Ernest E. Cole

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Ernest E. Cole
Cole, Ernest.jpg
4th Commissioner of Education of the State of New York
In office
1940–1942
Preceded by Frank Pierrepont Graves
Succeeded by George D. Stoddard
Personal details
Born (1871-11-18)November 18, 1871
Savona, New York
Died November 19, 1949(1949-11-19) (aged 78)
Political party Republican
Residence Bath, New York
Profession Lawyer, Educator, Politician

Ernest E. Cole (November 18, 1871 – November 19, 1949) was a New York state lawmaker who served as Commissioner of Education of the State of New York from 1940 to 1942.

Early life and education[edit]

Cole was born in Savona, New York. He graduated from Haverling High School in Bath, and then attended Cornell University, from which he graduated in 1895. He was admitted to the state bar the same year.[1] After graduating from Cornell, Cole served as the principal of high schools at Greenwood, Painted Post, and Addison.[2] He was a member of the Freemasons, and the Odd Fellows.[3]

Political career[edit]

He entered politics as a Republican. He was a member of the New York State Assembly (Steuben Co., 1st D.) in 1920, 1921 and 1922; and a member of the New York State Senate from 1923 to 1926, sitting in the 146th, 147th, 148th and 149th New York State Legislatures. Based upon his background as an educator, Cole became a leader in the legislature on matters of education, and became chairman of the senate committee on public education during his tenure in that body. In this capacity, he sponsored the "Cole Laws" of 1925, which helped fund local school districts within constitutional limitations.[4] The bills were called "a long step in the improvement of the State's educational system."[5]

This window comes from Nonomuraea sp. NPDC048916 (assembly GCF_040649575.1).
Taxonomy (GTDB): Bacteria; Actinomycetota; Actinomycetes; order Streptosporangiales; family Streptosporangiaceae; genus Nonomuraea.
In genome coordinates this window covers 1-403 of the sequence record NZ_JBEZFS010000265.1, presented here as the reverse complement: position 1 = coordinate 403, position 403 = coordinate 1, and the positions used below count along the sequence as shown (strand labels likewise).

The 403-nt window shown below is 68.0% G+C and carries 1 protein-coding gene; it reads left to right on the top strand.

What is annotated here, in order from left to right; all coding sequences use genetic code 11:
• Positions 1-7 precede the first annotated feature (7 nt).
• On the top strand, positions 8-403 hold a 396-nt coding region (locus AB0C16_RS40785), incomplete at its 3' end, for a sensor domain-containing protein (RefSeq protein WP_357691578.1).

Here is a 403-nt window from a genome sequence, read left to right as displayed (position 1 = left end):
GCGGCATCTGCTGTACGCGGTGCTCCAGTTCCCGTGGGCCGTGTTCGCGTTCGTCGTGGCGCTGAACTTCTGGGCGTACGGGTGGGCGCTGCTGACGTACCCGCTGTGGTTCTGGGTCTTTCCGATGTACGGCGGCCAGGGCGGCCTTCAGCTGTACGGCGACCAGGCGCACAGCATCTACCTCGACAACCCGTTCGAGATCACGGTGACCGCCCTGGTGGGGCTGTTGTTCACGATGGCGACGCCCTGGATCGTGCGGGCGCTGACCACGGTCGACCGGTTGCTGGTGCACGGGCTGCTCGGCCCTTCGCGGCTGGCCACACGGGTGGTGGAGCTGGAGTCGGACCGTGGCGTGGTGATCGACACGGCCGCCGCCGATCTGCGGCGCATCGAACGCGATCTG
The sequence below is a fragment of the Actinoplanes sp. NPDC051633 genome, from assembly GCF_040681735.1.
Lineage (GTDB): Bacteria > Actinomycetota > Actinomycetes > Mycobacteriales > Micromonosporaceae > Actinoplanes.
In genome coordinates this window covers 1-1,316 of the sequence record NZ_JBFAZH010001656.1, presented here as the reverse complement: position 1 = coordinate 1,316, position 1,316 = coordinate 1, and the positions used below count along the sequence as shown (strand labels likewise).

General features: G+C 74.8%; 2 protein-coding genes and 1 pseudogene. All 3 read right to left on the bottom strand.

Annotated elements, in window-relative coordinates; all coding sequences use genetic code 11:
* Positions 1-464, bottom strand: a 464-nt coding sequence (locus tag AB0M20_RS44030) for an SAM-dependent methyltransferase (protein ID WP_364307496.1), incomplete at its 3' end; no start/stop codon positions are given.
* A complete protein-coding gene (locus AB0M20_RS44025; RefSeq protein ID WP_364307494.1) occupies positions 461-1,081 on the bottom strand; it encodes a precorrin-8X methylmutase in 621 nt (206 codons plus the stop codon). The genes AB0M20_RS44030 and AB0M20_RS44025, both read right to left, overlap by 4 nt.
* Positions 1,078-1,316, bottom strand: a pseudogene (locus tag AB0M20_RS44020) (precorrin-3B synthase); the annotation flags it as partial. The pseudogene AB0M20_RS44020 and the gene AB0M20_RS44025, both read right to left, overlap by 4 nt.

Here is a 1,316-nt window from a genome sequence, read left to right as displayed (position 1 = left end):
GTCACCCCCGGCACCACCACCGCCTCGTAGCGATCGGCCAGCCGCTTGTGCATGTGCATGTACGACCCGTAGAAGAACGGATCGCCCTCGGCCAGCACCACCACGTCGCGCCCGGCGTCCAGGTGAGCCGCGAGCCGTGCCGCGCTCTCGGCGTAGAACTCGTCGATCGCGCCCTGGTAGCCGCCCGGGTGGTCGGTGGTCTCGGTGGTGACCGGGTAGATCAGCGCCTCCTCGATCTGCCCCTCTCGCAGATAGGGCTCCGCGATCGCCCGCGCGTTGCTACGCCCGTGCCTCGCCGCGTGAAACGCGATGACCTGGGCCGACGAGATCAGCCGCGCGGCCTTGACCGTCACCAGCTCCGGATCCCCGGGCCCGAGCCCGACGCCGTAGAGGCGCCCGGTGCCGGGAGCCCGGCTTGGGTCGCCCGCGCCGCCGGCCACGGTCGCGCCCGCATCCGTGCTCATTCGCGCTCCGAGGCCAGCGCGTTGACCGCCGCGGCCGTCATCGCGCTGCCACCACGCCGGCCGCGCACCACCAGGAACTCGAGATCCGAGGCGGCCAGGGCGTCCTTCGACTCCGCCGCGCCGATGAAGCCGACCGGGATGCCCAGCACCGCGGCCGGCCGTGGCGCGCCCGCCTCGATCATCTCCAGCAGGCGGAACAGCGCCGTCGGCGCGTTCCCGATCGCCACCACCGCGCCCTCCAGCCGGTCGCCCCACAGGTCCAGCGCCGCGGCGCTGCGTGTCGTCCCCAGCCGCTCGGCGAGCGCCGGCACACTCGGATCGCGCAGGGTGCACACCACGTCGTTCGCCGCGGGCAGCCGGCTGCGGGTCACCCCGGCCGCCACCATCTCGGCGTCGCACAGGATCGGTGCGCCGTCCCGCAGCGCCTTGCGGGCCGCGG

Education Department[edit]

In recognition of Cole's leadership on these issues, he was appointed counsel of the State Education Department on July 1, 1926.[6] Two years later, he was made a deputy commissioner of the Education Department, and in 1940 he was made commissioner.[7]

Cole retired from the department in 1942. He died on November 19, 1949. He was buried at Seamans Cemetery in Savona.[8]

References[edit]

  1. ^ James Malcolm, ed., The New York State Red Book (Albany, NY: J.B. Lyon, 1928), p. 174.
  2. ^ Malcolm, New York State Red Book, p. 174.
  3. ^ Cole at "The Political Graveyard."
  4. ^ "Allows $6,000,000 for Poorer Schools," The New York Times, February 19, 1925, p. 21.
  5. ^ Malcolm, The New York State Red Book, p. 174.
  6. ^ Malcolm, New York State Red Book, p. 174.
  7. ^ New York State Education Department, http://www.oms.nysed.gov/press/NYSEducationSystem.htm; Malcolm, The New York State Red Book, p. 174.
  8. ^ Seamans Cemetery Website, http://www.paintedhills.org/STEUBEN/BathSeamans/SeamansAL.html
New York Assembly
Preceded by
Samuel E. Quackenbush
New York State Assembly
Steuben County, 1st District

1920–1922
Succeeded by
Edwin J. Carpenter
New York State Senate
Preceded by
William A. Carson
New York State Senate
43rd District

1923–1926
Succeeded by
Leon F. Wheatley